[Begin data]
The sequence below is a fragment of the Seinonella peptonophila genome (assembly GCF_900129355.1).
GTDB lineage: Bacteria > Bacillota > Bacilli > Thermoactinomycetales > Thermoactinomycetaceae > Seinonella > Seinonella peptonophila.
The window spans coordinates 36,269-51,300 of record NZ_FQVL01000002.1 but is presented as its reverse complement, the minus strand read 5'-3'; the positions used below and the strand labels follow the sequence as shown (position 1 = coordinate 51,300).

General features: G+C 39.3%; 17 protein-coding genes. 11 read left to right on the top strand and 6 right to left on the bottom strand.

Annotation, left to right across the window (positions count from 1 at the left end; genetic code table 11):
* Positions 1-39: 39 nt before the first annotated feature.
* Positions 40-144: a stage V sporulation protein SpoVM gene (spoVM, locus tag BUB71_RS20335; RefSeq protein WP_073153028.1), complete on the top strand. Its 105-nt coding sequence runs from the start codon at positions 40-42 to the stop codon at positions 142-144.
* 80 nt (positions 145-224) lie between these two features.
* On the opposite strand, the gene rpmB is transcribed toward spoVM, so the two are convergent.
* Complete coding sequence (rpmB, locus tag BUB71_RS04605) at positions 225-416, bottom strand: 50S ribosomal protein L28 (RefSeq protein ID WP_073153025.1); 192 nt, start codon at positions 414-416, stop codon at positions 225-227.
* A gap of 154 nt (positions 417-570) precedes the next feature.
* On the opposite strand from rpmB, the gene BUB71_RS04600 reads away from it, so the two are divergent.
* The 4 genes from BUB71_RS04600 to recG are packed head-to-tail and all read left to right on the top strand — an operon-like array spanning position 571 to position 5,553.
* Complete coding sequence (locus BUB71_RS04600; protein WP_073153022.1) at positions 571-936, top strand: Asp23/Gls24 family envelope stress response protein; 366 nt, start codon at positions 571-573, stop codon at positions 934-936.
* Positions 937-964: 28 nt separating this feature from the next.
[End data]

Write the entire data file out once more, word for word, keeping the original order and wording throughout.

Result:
The sequence below is a fragment of the Seinonella peptonophila genome (assembly GCF_900129355.1).
GTDB lineage: Bacteria > Bacillota > Bacilli > Thermoactinomycetales > Thermoactinomycetaceae > Seinonella > Seinonella peptonophila.
The window spans coordinates 36,269-51,300 of record NZ_FQVL01000002.1 but is presented as its reverse complement, the minus strand read 5'-3'; the positions used below and the strand labels follow the sequence as shown (position 1 = coordinate 51,300).

General features: G+C 39.3%; 17 protein-coding genes. 11 read left to right on the top strand and 6 right to left on the bottom strand.

Annotation, left to right across the window (positions count from 1 at the left end; genetic code table 11):
* Positions 1-39: 39 nt before the first annotated feature.
* Positions 40-144: a stage V sporulation protein SpoVM gene (spoVM, locus tag BUB71_RS20335; RefSeq protein WP_073153028.1), complete on the top strand. Its 105-nt coding sequence runs from the start codon at positions 40-42 to the stop codon at positions 142-144.
* 80 nt (positions 145-224) lie between these two features.
* On the opposite strand, the gene rpmB is transcribed toward spoVM, so the two are convergent.
* Complete coding sequence (rpmB, locus tag BUB71_RS04605) at positions 225-416, bottom strand: 50S ribosomal protein L28 (RefSeq protein ID WP_073153025.1); 192 nt, start codon at positions 414-416, stop codon at positions 225-227.
* A gap of 154 nt (positions 417-570) precedes the next feature.
* On the opposite strand from rpmB, the gene BUB71_RS04600 reads away from it, so the two are divergent.
* The 4 genes from BUB71_RS04600 to recG are packed head-to-tail and all read left to right on the top strand — an operon-like array spanning position 571 to position 5,553.
* Complete coding sequence (locus BUB71_RS04600; protein WP_073153022.1) at positions 571-936, top strand: Asp23/Gls24 family envelope stress response protein; 366 nt, start codon at positions 571-573, stop codon at positions 934-936.
* Positions 937-964: 28 nt separating this feature from the next.